Bush Seeks to Affirm Permanent Influence

>> Saturday, August 30, 2008

As his time in office winds down Bush wishes to put his stamp on the government, permanently. Pending that he wants to make it as hard as he can for a possible Obama administration to undue the policies and practices of his administration. He wants to ensure that even has failed conservative policies fail at the ballot box they continue in government through his appointments and changes in the law. One of the more controversial changes Bush has made is his expansion of Presidential power. A key to this expansion was his use of war time powers. It is this war time power that is the subject of his latest attempt to scar our country for generations in his name.

One of the important techniques Bush has used in securing his power and changes in government is making congress complicit in his acts. He is up to his old tricks again as outlined by the NYT piece Bush Seeks to Affirm a Continuing War on Terror . The focus of the piece is Bush's attempt to have congress issue a statement renewing a declaration of war with the Taliban and Al-Queda,

“acknowledge again and explicitly that this nation remains engaged in an armed conflict with Al Qaeda, the Taliban, and associated organizations, who have already proclaimed themselves at war with us and who are dedicated to the slaughter of Americans.”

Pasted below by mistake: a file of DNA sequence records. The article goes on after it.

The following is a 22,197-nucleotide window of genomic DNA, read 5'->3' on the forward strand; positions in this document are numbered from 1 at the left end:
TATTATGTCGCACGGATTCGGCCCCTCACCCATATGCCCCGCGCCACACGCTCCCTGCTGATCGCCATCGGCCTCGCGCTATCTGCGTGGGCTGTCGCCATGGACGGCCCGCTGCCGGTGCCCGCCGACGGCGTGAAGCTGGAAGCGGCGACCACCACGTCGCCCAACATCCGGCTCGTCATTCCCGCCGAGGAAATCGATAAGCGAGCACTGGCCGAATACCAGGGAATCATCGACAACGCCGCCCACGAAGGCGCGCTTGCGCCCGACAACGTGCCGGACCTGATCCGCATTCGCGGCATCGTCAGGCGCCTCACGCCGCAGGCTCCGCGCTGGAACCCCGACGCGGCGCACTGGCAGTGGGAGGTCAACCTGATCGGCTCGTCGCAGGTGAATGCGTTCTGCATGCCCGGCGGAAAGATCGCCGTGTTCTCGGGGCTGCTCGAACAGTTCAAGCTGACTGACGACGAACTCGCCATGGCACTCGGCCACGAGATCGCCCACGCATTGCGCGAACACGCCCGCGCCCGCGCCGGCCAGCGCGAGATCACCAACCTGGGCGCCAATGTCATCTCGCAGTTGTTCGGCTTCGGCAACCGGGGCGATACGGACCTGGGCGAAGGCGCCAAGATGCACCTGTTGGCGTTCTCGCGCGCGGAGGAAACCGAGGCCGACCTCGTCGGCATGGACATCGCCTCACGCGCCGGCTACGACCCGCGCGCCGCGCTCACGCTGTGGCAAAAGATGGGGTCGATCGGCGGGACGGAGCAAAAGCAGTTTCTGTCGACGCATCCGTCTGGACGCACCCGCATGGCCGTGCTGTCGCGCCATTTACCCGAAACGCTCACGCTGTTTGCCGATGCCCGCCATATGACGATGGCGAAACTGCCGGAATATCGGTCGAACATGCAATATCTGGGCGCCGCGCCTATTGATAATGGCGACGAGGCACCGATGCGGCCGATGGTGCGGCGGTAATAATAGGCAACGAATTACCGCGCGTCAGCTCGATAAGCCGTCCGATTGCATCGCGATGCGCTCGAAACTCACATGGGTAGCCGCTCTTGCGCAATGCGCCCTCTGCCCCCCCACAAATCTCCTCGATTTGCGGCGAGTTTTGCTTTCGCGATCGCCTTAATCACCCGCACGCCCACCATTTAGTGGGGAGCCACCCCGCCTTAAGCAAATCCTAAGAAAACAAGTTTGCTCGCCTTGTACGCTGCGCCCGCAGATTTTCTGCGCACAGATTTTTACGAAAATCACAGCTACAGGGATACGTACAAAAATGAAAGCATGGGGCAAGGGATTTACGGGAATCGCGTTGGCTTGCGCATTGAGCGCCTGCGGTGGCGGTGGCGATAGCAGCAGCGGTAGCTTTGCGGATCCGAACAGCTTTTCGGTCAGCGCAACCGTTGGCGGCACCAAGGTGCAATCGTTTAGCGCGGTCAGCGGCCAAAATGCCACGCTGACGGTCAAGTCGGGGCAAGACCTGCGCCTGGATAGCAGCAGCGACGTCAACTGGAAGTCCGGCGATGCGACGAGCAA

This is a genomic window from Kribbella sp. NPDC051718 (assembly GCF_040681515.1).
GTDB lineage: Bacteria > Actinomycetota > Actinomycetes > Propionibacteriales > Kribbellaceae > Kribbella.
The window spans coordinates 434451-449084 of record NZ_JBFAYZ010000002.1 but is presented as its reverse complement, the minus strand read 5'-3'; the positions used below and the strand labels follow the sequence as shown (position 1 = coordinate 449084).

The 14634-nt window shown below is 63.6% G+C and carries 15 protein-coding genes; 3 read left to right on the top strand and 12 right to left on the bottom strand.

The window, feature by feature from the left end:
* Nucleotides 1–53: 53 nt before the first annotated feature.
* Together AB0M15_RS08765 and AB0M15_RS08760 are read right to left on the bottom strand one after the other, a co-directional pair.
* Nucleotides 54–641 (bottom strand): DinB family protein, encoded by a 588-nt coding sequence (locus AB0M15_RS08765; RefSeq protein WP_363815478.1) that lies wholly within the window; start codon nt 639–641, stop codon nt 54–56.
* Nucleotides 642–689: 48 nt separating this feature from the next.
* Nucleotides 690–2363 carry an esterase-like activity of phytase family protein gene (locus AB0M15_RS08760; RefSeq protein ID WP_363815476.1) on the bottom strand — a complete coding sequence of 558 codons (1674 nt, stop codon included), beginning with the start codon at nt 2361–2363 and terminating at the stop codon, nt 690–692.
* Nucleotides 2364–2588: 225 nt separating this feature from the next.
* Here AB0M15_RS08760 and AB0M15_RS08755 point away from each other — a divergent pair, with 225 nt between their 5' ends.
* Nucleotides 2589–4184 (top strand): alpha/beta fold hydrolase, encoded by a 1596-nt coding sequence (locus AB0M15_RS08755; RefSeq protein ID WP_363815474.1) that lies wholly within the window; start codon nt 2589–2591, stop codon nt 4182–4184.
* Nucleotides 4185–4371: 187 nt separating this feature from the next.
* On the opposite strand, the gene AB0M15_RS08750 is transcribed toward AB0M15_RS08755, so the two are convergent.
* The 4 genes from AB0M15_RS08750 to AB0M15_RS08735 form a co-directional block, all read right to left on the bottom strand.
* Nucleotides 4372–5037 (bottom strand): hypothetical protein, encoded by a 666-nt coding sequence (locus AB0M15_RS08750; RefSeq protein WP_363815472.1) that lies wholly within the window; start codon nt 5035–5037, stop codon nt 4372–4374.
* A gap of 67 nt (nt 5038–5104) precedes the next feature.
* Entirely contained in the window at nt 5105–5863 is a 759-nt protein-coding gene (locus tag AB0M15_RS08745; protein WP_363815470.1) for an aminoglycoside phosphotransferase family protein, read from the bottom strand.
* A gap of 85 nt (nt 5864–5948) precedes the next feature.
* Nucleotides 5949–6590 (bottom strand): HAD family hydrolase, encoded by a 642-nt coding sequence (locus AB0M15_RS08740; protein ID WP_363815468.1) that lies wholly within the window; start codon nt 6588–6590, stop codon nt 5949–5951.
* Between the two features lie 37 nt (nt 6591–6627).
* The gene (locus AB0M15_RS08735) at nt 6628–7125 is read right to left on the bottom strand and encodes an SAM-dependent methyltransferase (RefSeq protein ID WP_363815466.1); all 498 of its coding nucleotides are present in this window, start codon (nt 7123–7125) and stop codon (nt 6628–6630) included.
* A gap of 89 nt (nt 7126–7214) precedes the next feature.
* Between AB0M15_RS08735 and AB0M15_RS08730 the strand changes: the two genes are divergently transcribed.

The language is included in a proposal for hearing legal appeals from detainees at the United States naval base at Guantánamo Bay and is just one in a number of recent attempts to codify Bush policies in law. The goal is to make sure that the next president has the same expanded powers of detention, interrogation and surveillance. It is a power grab at the expense of the legislative branch. If Congress capitulates on this it will mark simply another instance of their complicity in the Bush abuse of power.

Recently the Bush administration rewrote the rules governing spying by U.S. intelligence agencies, both in the United States and abroad. None can forget the recent FISA rewrite. In addition, Bush has been placing judges on US federal benches that comply with his ideology. The same goes for the different US bureaucracies including the epa where Bush has made sure that nothing is done to protect the environment and the FBI where he signed off on torture.

The implications of his actions are many. Already i have briefly discussed the fact that his changes will leave a lasting impact on the US policy and law. The attempt to get a renewed war powers statement is also a way to bring back some sense of fear in the populace.

Mr. Bush “is trying to stir up again the politics of fear by reminding people of something they haven’t really forgotten: that we are engaged in serious armed conflict with Al Qaeda,” said Laurence H. Tribe, a constitutional scholar at Harvard and legal adviser to Mr. Obama. “But the question is, Where is that conflict to be waged, and by what means.”